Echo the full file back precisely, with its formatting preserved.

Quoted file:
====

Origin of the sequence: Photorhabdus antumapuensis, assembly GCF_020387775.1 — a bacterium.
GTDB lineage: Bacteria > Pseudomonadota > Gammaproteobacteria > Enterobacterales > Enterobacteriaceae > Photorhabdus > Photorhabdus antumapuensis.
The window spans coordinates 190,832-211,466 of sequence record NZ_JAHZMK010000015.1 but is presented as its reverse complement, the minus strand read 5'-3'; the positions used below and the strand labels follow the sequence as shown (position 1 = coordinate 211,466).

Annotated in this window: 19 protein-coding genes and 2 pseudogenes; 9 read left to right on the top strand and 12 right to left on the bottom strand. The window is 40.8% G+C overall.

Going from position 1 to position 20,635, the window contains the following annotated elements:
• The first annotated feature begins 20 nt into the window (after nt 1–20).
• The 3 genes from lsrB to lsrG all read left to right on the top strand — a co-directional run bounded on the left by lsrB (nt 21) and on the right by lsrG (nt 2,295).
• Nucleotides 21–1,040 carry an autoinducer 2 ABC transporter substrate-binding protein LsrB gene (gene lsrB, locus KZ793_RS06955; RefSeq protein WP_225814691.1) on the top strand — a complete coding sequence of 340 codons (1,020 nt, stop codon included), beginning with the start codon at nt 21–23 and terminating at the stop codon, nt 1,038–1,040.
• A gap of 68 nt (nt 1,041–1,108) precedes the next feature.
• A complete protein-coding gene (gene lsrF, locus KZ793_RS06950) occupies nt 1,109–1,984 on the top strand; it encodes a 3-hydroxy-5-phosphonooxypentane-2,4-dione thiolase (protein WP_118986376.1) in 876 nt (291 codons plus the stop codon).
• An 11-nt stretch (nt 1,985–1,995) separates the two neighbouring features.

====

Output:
Origin of the sequence: Photorhabdus antumapuensis, assembly GCF_020387775.1 — a bacterium.
GTDB lineage: Bacteria > Pseudomonadota > Gammaproteobacteria > Enterobacterales > Enterobacteriaceae > Photorhabdus > Photorhabdus antumapuensis.
The window spans coordinates 190,832-211,466 of sequence record NZ_JAHZMK010000015.1 but is presented as its reverse complement, the minus strand read 5'-3'; the positions used below and the strand labels follow the sequence as shown (position 1 = coordinate 211,466).

Annotated in this window: 19 protein-coding genes and 2 pseudogenes; 9 read left to right on the top strand and 12 right to left on the bottom strand. The window is 40.8% G+C overall.

Going from position 1 to position 20,635, the window contains the following annotated elements:
• The first annotated feature begins 20 nt into the window (after nt 1–20).
• The 3 genes from lsrB to lsrG all read left to right on the top strand — a co-directional run bounded on the left by lsrB (nt 21) and on the right by lsrG (nt 2,295).
• Nucleotides 21–1,040 carry an autoinducer 2 ABC transporter substrate-binding protein LsrB gene (gene lsrB, locus KZ793_RS06955; RefSeq protein WP_225814691.1) on the top strand — a complete coding sequence of 340 codons (1,020 nt, stop codon included), beginning with the start codon at nt 21–23 and terminating at the stop codon, nt 1,038–1,040.
• A gap of 68 nt (nt 1,041–1,108) precedes the next feature.
• A complete protein-coding gene (gene lsrF, locus KZ793_RS06950) occupies nt 1,109–1,984 on the top strand; it encodes a 3-hydroxy-5-phosphonooxypentane-2,4-dione thiolase (protein WP_118986376.1) in 876 nt (291 codons plus the stop codon).
• An 11-nt stretch (nt 1,985–1,995) separates the two neighbouring features.